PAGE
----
We’re pretty used to hearing that language is just another means of communication. It has to be effective and tends to evolve so that fewer words encompass more concepts. When we learn a foreign language, we often feel the need to find the exact word to express our thoughts. That one expression that we use all the time in our native language that we absolutely must find in another language. But what happens when it simply doesn’t exist? Today I want to share with you a few Icelandic words that have no translation. Or maybe you can help me find it?
I guess all of our language teachers told us the same thing in class. Words are meant to express ideas in the most efficient way possible. What happens is that sometimes we lose sight of the fact that ideas are usually conceived by people. And people are not all alike, nor do they all think in the same way. Surely you see life slightly differently when you compare yourself with your best friend. Well, imagine that comparison at the larger or national levels.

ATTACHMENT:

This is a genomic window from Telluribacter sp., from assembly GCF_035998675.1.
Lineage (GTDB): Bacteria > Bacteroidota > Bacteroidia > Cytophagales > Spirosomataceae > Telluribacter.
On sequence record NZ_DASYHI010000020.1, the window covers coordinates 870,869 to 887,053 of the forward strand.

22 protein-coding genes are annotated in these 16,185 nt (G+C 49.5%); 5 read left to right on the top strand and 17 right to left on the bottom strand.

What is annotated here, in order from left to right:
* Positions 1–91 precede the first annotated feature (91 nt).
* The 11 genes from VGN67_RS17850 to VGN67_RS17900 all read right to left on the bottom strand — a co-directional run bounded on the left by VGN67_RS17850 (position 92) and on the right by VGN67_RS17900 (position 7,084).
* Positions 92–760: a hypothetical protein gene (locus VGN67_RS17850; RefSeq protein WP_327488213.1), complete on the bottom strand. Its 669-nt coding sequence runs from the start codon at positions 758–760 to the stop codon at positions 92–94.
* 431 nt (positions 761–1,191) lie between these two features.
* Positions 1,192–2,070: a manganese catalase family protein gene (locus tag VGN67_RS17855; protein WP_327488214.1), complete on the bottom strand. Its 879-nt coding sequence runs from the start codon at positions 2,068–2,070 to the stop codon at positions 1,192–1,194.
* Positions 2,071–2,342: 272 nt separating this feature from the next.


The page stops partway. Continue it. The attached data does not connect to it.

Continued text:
The cultural component is something that is very linked to language. Languages not only carry ideas, but they also reflect our personality and our way of being and conceiving the world. What surrounds us also affects our speech. For example, due to their climate, the Finns have forty words for “snow”. This is normal, given that they live surrounded by it almost all year round. When I came to Spain for the first time, I did not know of the existence of some national languages other than Spanish. Now I know that in Galician, for example, there are more than 70 words for “rain”. This is a wet, coastal region, so it’s fitting. Well, something similar happens in Iceland. We have words that could only occur on our little Nordic island. They describe us, delineate our culture and trace the nuances that differentiate us from other peoples in Scandinavia and around the world.
Untranslateable Icelandic Words